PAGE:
We spent the morning at our local nature center. In addition to visiting the peacocks and feeding the goats, we went into the greenhouse. There, hidden in obscure corner, is a display of touchable plants.
There, visitors are encouraged to find leaves that are fuzzy, bumpy, rubbery, hard, smooth, and good-smelling. The educators at the center bring tour groups here on a regular basis, but it’s largely ignored by the rest of the visitors.
We showed the area to our friends and spent a few minutes looking together.
It made me start thinking about what a “no touch” environment our kids live in, especially when indoors but also in nature. We tell them to stay on the path, don’t pick the flowers, stay away from the overgrowth, and it’s made our kids hesitant to engage, because they keep being told “no”. Maybe we need to be just as intentional about pointing out what they can touch, smell, and explore.
How do we do this? It means being ok with dirt, maybe keeping wipes in your pack pocket for that particularly germy discovery, and inviting our kids to engage:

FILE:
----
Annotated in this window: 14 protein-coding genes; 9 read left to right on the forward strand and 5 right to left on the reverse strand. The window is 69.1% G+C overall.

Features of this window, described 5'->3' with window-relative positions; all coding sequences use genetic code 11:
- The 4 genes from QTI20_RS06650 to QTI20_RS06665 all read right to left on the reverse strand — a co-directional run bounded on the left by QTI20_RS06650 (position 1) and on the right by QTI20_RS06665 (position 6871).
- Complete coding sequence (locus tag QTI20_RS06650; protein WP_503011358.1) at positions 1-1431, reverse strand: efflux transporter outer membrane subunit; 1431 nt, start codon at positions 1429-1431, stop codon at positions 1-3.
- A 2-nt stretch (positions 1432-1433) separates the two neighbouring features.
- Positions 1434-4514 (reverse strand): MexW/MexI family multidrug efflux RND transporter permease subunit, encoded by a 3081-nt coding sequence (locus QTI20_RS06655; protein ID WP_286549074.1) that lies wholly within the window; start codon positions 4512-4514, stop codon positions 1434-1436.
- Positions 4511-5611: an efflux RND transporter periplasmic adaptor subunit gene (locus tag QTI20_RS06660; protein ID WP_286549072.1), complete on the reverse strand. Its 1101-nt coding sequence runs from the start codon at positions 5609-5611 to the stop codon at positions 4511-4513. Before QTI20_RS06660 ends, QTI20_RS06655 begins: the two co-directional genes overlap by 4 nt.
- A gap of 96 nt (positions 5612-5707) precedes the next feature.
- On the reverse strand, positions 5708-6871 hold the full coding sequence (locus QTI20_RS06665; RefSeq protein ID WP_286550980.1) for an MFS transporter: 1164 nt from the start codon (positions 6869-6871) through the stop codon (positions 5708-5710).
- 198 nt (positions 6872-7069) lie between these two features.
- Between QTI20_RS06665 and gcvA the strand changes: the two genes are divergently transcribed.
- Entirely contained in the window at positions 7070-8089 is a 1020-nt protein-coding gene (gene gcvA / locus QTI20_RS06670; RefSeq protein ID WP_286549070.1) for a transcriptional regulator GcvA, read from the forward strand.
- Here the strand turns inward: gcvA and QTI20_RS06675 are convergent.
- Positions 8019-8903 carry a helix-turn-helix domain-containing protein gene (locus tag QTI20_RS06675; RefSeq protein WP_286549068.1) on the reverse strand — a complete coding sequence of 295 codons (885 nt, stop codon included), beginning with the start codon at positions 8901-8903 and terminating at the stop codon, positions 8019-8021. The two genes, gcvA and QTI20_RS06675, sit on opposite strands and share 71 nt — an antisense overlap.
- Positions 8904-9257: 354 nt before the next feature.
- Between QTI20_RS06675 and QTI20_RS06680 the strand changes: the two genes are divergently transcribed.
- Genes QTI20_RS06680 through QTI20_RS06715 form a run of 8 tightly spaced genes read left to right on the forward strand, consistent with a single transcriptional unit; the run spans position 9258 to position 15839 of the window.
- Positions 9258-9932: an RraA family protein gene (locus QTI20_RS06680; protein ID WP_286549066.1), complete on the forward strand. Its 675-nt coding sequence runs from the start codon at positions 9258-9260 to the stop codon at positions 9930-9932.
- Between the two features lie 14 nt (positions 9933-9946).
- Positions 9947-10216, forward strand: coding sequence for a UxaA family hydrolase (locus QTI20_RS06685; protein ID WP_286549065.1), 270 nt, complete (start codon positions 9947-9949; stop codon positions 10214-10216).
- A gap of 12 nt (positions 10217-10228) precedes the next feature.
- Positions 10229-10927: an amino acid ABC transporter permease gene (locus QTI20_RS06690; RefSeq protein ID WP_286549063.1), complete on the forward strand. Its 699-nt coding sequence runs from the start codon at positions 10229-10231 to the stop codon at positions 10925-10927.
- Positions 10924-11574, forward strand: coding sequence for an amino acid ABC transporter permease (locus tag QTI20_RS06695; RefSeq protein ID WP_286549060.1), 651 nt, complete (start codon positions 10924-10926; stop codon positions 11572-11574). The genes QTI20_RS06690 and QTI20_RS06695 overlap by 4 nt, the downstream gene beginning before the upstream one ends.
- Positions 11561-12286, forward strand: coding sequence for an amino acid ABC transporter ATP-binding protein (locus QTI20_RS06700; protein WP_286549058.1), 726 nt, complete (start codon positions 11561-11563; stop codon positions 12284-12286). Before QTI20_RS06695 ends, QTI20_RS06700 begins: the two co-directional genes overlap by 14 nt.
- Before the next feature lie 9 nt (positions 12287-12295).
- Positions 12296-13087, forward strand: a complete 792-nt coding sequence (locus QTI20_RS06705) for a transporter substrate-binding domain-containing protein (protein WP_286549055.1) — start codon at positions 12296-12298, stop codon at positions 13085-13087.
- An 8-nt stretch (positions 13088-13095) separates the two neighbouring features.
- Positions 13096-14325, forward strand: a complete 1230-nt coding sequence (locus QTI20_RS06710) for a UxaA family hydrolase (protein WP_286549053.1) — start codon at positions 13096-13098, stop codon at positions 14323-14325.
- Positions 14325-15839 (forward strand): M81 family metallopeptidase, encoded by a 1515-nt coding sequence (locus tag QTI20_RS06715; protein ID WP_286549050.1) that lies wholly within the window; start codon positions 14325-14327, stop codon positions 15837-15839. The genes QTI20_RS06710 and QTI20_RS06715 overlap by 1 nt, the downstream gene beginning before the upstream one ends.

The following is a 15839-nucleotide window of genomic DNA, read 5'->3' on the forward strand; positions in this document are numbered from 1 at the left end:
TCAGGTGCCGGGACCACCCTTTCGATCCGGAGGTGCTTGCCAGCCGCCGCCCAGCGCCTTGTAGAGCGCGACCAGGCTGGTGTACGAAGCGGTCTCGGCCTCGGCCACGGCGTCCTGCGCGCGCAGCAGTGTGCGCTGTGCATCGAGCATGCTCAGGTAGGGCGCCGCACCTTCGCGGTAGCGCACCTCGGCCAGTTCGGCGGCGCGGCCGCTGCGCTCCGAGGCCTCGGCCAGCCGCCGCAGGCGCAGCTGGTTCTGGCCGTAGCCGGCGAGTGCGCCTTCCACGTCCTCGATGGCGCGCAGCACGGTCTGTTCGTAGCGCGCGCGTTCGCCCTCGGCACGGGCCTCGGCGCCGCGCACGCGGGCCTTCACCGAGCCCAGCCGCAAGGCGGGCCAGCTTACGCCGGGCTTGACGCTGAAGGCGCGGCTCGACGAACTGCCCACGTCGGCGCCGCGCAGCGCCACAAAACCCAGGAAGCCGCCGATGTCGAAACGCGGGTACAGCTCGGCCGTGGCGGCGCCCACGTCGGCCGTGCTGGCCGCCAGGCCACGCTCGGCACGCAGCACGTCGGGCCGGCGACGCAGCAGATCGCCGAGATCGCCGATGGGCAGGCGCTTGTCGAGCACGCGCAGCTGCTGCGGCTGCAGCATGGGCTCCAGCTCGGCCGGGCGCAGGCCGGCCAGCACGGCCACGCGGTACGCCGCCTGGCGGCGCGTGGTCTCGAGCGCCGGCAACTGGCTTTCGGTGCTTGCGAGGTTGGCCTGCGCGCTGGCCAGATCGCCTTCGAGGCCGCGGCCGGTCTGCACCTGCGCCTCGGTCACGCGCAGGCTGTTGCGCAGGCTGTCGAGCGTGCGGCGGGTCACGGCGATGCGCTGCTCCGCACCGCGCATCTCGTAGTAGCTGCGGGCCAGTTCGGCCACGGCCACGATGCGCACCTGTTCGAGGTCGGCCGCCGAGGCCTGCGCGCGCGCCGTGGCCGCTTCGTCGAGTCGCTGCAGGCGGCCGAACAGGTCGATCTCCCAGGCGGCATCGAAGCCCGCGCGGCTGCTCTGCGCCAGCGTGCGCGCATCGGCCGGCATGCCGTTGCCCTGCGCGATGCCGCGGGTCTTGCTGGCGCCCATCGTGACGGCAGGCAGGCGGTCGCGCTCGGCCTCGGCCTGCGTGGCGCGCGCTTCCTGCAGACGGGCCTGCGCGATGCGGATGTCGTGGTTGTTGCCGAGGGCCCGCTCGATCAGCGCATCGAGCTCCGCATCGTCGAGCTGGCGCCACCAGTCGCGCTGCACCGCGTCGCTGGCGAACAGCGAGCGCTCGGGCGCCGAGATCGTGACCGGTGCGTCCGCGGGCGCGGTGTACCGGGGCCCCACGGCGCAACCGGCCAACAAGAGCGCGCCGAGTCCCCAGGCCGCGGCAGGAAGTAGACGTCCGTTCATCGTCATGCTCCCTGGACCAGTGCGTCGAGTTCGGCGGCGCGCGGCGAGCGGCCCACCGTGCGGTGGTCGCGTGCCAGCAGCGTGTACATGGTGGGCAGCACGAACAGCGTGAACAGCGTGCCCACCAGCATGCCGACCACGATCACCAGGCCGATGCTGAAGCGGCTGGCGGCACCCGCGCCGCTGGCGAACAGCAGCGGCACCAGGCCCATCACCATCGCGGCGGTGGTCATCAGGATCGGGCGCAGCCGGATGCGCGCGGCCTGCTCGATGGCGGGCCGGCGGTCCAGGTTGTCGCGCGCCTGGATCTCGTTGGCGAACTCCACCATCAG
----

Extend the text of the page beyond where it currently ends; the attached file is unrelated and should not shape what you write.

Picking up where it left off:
- Touch this pinecone. How does it feel, does it smell? Is it heavy? Does it make noise when you run your fingers over it? A stick?
- Check out this dandelion. What happens when you break the stem? What does it smell like? What do the petals feel like?
- Pick up a blade of grass. Rub 2 together. What happens? See if you can go out early enough that there’s dew on the grass. Can you find the water beads? How do they move? Do they blades bend? break? twist?
These don’t have to be long, extended experiments or unit studies – just taking a couple extra minutes to literally stop and smell the roses.